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August 5, 2005.


The opinion of the court was delivered by: MARTIN ASHMAN, Magistrate Judge


Defendant, Hyatt Corporation (hereinafter "Hyatt"), moves the Court to grant summary judgment in its favor pursuant to Rule 56 of the Federal Rules of Civil Procedure. Plaintiffs, Wendy Jensen Aylward and Mary Rocereto, oppose summary judgment and move the Court to strike certain affidavits on which Hyatt relies in its motion for summary judgment, alleging that the contents of the affidavits do not comply with the requirements of Rule 56(e) of the Federal Rules of Civil Procedure. The parties have consented to have this Court conduct any and all proceedings in this case, including the entry of final judgment. See 28 U.S.C. § 636(c); Local R. 73.1(a). For the reasons that follow, Plaintiffs' motion to strike is granted in part and denied in part, and Hyatt's motion for summary judgment is granted.

  I. Factual Background

  Plaintiffs, Wendy Jensen Aylward and Mary Rocereto, were employees of Hyatt's National Sales Force (hereinafter "NSF"), which sells Hyatt's hospitality services to large companies and organizations that use Hyatt's services in multiple cities around the country. (Def.'s LR56.1 ¶ 3.) As national sales managers, Aylward and Rocereto established and maintained long-term relationships with a group of national customers whose accounts they developed and serviced. (Pls.' LR56.1 ¶ 1.) Both Plaintiffs were terminated by Hyatt effective October 1, 2001, as part of a Reduction in Force (hereinafter "RIF") in the NSF. (Pls.' LR56.1 ¶¶ 21, 40.) Plaintiffs allege that their termination was the result of unlawful discrimination based on gender, age, and disability. Their respective employment histories and the circumstances surrounding their termination are set out in greater detail below.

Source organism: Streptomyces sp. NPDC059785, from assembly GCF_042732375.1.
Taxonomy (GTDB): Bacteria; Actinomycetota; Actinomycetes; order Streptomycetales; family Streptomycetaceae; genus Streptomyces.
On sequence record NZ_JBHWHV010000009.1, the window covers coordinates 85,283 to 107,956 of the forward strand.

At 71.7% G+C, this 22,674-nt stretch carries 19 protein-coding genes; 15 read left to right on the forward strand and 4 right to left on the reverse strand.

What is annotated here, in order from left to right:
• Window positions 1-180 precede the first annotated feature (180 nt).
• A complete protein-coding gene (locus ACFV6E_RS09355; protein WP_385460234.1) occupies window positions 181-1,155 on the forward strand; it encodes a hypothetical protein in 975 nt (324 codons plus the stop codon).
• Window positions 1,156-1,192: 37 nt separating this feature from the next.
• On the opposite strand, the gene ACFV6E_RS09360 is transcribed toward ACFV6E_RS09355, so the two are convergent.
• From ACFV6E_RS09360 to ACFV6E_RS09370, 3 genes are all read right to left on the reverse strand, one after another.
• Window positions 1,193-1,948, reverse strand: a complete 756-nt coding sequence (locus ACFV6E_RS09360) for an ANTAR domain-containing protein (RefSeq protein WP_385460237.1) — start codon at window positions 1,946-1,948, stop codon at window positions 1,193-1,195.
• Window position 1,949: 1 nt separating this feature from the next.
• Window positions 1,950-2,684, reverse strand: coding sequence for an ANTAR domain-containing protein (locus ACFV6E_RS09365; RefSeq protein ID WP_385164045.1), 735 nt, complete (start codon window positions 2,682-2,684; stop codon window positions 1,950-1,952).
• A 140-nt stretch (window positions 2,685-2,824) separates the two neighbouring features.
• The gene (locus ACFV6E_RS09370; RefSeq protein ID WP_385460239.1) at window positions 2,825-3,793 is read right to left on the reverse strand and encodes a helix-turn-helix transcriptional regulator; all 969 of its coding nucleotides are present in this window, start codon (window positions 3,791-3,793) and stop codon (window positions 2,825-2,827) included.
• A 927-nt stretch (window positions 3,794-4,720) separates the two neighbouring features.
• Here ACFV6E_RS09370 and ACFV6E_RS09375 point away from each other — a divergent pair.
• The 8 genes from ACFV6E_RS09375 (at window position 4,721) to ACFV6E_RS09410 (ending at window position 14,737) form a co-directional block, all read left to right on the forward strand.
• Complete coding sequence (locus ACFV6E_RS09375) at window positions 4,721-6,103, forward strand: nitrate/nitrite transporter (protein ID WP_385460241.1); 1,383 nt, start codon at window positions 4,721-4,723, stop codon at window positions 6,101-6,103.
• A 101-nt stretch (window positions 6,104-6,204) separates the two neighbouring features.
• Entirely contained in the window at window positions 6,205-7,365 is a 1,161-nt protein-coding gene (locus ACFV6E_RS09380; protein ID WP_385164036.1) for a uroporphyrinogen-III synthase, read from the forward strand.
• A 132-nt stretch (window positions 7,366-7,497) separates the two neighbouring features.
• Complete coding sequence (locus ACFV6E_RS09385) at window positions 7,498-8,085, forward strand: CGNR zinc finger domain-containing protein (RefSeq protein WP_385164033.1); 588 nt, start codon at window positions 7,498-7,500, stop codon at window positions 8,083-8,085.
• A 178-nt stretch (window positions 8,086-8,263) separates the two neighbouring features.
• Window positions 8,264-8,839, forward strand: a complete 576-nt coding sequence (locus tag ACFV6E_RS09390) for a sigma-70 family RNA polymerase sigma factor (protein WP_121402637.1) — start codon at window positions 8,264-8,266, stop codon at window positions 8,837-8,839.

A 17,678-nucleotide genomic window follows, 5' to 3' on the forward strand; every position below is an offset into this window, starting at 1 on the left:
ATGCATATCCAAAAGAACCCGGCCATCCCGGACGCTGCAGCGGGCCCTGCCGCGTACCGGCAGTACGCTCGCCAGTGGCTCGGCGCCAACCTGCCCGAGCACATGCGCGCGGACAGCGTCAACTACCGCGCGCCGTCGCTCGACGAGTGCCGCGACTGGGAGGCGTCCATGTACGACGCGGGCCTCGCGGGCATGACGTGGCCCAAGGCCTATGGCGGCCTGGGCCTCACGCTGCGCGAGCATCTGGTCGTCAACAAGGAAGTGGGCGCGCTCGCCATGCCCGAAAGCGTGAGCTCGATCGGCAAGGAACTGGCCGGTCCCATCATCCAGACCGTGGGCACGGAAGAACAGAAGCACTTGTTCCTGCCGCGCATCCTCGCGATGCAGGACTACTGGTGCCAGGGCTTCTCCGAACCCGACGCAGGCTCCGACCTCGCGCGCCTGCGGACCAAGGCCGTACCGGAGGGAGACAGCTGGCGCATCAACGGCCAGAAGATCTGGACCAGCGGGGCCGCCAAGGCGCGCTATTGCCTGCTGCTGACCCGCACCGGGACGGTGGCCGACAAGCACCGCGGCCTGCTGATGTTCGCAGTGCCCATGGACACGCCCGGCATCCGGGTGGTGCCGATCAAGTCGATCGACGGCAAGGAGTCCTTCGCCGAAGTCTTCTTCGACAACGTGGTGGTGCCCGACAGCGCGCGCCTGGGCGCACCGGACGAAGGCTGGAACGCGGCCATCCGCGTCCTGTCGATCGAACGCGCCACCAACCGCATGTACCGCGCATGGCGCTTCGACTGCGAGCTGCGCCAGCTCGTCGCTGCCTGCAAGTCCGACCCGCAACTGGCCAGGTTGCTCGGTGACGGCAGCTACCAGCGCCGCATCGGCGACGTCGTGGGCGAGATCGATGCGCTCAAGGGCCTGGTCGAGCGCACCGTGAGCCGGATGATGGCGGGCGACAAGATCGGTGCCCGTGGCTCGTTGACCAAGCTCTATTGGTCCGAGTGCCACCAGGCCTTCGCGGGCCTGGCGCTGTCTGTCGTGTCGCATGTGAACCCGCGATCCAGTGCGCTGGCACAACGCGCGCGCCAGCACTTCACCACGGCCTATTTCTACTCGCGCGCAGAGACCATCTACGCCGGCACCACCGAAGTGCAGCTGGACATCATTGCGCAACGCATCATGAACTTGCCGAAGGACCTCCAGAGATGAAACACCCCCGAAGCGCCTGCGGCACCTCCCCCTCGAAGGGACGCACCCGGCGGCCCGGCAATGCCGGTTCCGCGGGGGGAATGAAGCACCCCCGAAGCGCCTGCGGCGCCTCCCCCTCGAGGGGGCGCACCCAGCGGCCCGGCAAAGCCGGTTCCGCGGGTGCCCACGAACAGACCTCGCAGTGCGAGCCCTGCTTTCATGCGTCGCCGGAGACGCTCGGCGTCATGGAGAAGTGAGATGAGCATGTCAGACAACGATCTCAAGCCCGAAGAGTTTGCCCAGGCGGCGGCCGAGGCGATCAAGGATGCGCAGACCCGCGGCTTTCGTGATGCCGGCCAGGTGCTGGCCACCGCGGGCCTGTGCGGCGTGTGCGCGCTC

A. Rocereto's Employment History

  Rocereto began working for Hyatt in 1978 and became a member of Hyatt's NSF in 1993. (Def.'s LR56.1 ¶¶ 5, 7.) When she joined the NSF, Rocereto's title was Director of Insurance Industry Sales and she was responsible for insurance industry accounts in the Midwest and Canada. (Def.'s LR56.1 ¶ 7.) In late 1994 or early 1995, Rocereto was made the head of Hyatt's Florida National Sales Office and given the title Director of National Accounts and Insurance Industry Sales. (Def.'s LR56.1 ¶ 8.) Rocereto did not meet her sales goals for 1995 and 1996 so John Hyland, her manager at the time, gave her a performance rating of "improvement needed" in 1996. (Def.'s LR56.1 ¶ 10.) From 1997 until the time of her termination in 2001, however, Rocereto met her sales goals and received favorable performance reviews from her manager, Hyland, (Def.'s LR56.1 ¶ 11.) Beginning in 2000, Rocereto worked out of her home near Tampa Bay, Florida, though most of her accounts were not located in the Tampa Bay area. (Def.'s LR56.1 ¶¶ 12, 38.) On March 21, 2001, Rocereto applied for family medical leave in connection with the impending birth of her child. (Def.'s LR56.1 ¶ 13.) Rocereto was granted such leave without incident and with full pay commencing July 2, 2001 through August 12, 2001.*fn1 (Id.) By the time of the RIF in the Fall of 2001, Hyatt's insurance industry accounts in general were declining and Rocereto's largest account was "booked out," meaning that it lacked growth potential. (Def.'s LR56.1 ¶ 38.) In the Fall 2001 RIF, Rocereto was selected for termination.